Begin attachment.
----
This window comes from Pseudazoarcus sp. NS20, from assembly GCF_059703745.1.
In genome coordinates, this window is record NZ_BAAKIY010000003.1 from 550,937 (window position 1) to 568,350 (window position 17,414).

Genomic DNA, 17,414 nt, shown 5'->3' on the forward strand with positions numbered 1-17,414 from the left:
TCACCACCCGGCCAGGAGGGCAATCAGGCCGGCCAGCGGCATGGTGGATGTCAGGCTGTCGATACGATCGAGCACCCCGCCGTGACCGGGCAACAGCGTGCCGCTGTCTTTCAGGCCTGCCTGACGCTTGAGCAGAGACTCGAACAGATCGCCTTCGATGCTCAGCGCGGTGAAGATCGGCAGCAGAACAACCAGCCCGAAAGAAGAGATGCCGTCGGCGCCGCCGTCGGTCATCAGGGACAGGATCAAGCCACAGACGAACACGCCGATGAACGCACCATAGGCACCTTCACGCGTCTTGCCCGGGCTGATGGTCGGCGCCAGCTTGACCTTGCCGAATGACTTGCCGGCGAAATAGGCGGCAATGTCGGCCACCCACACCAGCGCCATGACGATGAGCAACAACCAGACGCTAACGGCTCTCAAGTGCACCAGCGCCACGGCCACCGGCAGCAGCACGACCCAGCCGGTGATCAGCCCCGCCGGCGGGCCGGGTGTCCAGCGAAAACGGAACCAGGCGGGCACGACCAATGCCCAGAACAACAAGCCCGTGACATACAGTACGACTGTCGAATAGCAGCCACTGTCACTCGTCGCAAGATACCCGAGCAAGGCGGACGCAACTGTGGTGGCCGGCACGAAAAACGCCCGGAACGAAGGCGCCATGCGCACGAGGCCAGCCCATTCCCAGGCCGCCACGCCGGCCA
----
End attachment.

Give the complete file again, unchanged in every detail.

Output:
This window comes from Pseudazoarcus sp. NS20, from assembly GCF_059703745.1.
In genome coordinates, this window is record NZ_BAAKIY010000003.1 from 550,937 (window position 1) to 568,350 (window position 17,414).

Genomic DNA, 17,414 nt, shown 5'->3' on the forward strand with positions numbered 1-17,414 from the left:
TCACCACCCGGCCAGGAGGGCAATCAGGCCGGCCAGCGGCATGGTGGATGTCAGGCTGTCGATACGATCGAGCACCCCGCCGTGACCGGGCAACAGCGTGCCGCTGTCTTTCAGGCCTGCCTGACGCTTGAGCAGAGACTCGAACAGATCGCCTTCGATGCTCAGCGCGGTGAAGATCGGCAGCAGAACAACCAGCCCGAAAGAAGAGATGCCGTCGGCGCCGCCGTCGGTCATCAGGGACAGGATCAAGCCACAGACGAACACGCCGATGAACGCACCATAGGCACCTTCACGCGTCTTGCCCGGGCTGATGGTCGGCGCCAGCTTGACCTTGCCGAATGACTTGCCGGCGAAATAGGCGGCAATGTCGGCCACCCACACCAGCGCCATGACGATGAGCAACAACCAGACGCTAACGGCTCTCAAGTGCACCAGCGCCACGGCCACCGGCAGCAGCACGACCCAGCCGGTGATCAGCCCCGCCGGCGGGCCGGGTGTCCAGCGAAAACGGAACCAGGCGGGCACGACCAATGCCCAGAACAACAAGCCCGTGACATACAGTACGACTGTCGAATAGCAGCCACTGTCACTCGTCGCAAGATACCCGAGCAAGGCGGACGCAACTGTGGTGGCCGGCACGAAAAACGCCCGGAACGAAGGCGCCATGCGCACGAGGCCAGCCCATTCCCAGGCCGCCACGCCGGCCA